I think this is an unforgettable book in so many ways. The development of the children from their childhood "innocence" to their adult maturity is striking, as is the character of Atticus Finch. Part of the success of this story has to do with the narration, that successfully allows us to see the action of the story through the eyes of the central protagonist - Scout.
Harper Lee has such a powerful way with words that these characters come alive on the page. Each person has a distinct voice and each has something important to add to the timeless themes of the novel. The message that everyone deserves dignity and respect is always a lesson that should be revisited. The imagery is vivid. The tone is impeccable. I still get chills when I read Attitus' closing arguments, and I still hear the sympathetic understanding of Scout as she recounts the story from Boo's perspective while she stands on his porch and "stands in his shoes." There is not a word wasted in this masterpiece.
To Kill A Mockingbird is one of the books I reread for my own pleasure repeatedly over the years. The moral lessons are there, but it is the characters that keep me coming back. The personality Lee infuses in them is so riveting. I usually hate movies made from books because the actors they choose never match what they are in my own imagination. But Gregory Peck is Atticus. The only time I can say an actor was made for a role. All the qualities that were given to him in the novel are on the screen, as well.
Why is To Kill a Mockingbird Worth Reading?
It's a classic, but why? Why is it still such a popular book, and why do you think it's worth reading?
Jamie noted that critics found Scout's too mature, but that time has proven these critics wrong. I think that's part of the appeal. Scout articulates that inner insight that many of us heard inside our heads, but that I, at least, fumbled mightily when I tried to speak out loud. Actually, Scout does too at times—think of how she gets in fights—but she manages to pull it together when it matters. Her voice is that of the out of place child, the universal genius trying to figure out what she's been born into.
As far as other reasons for popularity, try tension, great character portraits, inventive language use, and Lee's willingness to weave her way down her personal back alleys in the plot.
When the novel was first issued, the reviews were not universally positive. Some reviewers found the voice of the Scout too be too mature, even for her remembrances. However, time has proven these early naysayers wrong. "Mockingbird" is unique in its advocation of a female protagonist without much regard for her gender (Scout simply is; there is no long defense of her actions or inactions being motivatd by her "femaleness." For this reason alone, Mockingbird should be on every teen's (and adults) reading list.
As has already been expressed above, the novel also offers a glimpse into our troubled racial past and presents it in a realistic way. Atticus offers a moral compass to his children and to his society in a way that is folksy but not comic, intelligent but not overbearing. What is best about American society and what is worst is presented side-by-side, and in prose style that seems effortless but is actually tightly constructed.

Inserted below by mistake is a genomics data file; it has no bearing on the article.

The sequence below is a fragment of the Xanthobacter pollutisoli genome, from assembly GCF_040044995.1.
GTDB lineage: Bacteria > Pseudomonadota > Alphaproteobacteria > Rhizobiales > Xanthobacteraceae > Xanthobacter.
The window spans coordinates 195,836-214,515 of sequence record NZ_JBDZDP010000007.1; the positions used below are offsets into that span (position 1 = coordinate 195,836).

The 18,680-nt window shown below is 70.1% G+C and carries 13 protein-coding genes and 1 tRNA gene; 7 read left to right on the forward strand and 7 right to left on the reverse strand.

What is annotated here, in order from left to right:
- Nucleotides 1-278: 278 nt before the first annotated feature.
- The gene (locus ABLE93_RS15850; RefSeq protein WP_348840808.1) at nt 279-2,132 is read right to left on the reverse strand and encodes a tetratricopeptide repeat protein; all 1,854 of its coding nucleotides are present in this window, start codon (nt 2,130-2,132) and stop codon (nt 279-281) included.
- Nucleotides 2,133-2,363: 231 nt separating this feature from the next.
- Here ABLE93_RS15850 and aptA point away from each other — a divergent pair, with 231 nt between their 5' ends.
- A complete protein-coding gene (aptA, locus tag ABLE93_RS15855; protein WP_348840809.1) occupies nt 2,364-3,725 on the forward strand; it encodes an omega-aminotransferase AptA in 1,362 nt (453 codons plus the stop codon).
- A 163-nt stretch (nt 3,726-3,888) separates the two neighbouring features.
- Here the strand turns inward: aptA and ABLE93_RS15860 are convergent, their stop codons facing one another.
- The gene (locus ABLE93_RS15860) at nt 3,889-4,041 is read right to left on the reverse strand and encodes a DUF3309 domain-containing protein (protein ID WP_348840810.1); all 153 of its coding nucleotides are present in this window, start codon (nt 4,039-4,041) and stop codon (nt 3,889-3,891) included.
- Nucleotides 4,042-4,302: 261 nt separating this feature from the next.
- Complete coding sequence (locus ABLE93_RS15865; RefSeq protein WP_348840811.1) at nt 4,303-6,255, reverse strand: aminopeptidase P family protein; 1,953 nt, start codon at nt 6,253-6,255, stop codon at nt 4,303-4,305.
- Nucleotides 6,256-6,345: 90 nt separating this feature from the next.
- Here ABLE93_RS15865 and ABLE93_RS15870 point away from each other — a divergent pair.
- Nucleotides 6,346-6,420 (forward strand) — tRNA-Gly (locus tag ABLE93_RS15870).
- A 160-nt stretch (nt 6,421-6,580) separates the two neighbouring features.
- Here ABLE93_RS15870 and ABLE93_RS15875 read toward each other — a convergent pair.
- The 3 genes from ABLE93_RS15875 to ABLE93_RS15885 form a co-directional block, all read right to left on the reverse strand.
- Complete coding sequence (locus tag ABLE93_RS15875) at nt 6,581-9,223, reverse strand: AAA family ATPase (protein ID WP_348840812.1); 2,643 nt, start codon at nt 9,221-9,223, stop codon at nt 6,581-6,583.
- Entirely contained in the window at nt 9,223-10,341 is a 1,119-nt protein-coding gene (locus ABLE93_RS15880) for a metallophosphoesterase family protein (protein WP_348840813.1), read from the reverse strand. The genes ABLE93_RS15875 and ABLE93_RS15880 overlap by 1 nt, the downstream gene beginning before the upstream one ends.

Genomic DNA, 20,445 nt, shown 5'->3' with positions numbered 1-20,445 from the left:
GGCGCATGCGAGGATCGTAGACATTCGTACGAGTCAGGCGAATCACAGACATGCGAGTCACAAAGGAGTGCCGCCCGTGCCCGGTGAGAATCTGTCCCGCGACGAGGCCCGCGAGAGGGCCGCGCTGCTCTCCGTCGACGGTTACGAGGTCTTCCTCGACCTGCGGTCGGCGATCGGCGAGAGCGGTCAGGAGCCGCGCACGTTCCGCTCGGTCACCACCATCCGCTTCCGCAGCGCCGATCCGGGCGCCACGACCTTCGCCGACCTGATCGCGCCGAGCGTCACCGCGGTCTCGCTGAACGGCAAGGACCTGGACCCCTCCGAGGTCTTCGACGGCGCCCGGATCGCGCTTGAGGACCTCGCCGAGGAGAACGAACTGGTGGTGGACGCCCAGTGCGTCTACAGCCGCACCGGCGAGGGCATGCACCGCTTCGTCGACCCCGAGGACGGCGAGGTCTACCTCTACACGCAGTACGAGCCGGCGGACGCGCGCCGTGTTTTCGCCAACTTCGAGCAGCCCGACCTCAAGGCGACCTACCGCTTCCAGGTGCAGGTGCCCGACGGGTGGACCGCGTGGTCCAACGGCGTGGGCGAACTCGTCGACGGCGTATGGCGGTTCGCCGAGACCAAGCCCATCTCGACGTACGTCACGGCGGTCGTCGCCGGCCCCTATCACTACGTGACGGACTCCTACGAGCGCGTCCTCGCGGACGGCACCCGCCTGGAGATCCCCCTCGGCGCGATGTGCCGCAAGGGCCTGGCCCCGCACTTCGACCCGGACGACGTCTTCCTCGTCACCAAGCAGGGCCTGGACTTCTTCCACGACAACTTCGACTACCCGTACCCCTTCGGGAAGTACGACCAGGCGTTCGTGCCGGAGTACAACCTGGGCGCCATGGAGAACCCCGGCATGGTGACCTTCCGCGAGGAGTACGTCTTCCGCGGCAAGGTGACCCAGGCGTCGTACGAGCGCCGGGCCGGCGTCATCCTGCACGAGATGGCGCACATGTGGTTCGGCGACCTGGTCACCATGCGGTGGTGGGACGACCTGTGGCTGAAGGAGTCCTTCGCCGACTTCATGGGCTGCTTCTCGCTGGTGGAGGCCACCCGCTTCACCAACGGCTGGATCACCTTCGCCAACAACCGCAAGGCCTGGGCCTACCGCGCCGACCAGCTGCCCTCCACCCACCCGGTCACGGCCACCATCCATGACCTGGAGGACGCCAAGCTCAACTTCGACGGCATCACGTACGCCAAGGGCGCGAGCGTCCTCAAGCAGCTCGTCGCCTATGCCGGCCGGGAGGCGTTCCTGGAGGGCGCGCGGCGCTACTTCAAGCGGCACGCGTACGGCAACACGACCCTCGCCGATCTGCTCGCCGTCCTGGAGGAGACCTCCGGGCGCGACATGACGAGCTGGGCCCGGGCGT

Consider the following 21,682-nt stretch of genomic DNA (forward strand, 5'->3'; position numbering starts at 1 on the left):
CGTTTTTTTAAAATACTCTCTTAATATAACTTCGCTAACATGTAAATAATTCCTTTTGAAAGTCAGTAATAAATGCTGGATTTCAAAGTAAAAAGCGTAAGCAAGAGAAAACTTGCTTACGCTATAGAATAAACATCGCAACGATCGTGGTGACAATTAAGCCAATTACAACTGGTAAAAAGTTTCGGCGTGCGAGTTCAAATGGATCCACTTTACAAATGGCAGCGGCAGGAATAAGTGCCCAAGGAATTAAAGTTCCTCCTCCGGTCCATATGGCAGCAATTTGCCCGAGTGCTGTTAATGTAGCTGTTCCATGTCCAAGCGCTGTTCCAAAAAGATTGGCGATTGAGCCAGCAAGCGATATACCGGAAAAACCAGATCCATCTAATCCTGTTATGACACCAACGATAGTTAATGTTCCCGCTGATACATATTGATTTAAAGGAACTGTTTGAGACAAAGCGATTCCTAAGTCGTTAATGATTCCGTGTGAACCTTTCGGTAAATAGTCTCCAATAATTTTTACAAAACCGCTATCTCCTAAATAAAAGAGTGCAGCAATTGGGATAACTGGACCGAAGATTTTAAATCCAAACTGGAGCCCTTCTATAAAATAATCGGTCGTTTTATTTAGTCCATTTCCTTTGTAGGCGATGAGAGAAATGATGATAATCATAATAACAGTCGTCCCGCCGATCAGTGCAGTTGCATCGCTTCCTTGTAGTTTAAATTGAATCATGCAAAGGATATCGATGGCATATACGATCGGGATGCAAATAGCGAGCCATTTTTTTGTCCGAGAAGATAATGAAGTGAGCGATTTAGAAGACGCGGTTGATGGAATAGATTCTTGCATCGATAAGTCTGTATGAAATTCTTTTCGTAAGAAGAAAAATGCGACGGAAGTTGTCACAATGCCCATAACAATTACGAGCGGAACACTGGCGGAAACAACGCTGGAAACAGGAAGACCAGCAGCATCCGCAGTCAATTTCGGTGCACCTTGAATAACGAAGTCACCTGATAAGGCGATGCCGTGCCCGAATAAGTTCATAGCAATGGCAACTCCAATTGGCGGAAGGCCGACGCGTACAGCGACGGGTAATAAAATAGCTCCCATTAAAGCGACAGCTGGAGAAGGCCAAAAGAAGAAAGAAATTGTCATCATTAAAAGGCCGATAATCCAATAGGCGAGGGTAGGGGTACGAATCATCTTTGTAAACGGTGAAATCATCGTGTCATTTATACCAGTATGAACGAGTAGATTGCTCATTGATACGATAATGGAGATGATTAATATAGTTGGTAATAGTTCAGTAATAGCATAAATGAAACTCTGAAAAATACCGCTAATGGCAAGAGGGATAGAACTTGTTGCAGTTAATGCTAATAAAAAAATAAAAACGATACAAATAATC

To Kill a Mockingbird teaches that racism is wrong, yet it also shows through the actions of the characters that racism still continues regardless of what society says. The good intensions of one man makes no difference in a town full of racism. However, the innocence and open mind of a child can make a difference. During the years I taught this novel, I had more conflict from parents who were angry that I taught it because it had the "n" word in it. Sadly, when I asked these parents if they read the book, most said no. Their children, however, understood the message behind the "n" word. I do agree that the author's view concerning race was, in fact, limited due to her upbring and society at the time. However, in writing her book, she showed clear indications that she wanted to break free from the limited and cruel treatment of blacks, but in her dialogue between characters, Harper Lee appeared to struggle with just how to let go of the racism all around her. I think her novel was beautifully written, expressed a clear message that racism was wrong (but still remains present in the hearts of some people), and that treatment of anyone "different" was wrong (as evident in the town's treatment of Boo. Sometimes it takes another generation (Scout) to break away from the cruel and limited thinking of the previous generation.
The novel opens our minds to sensitive topics such as discrimination. While many agree that discrimination is down-right WRONG, there are however, still a handful of black sheeps who do not believe that all men are equal.
Also, the childish innocence of the children (especially Scout), reminds us of how we were when we were still children at her age, trusting of all, but are at the delicate stage of which our minds can get polluted or influenced negatively by widespread gossips. (and i agree that the novel is humourous!)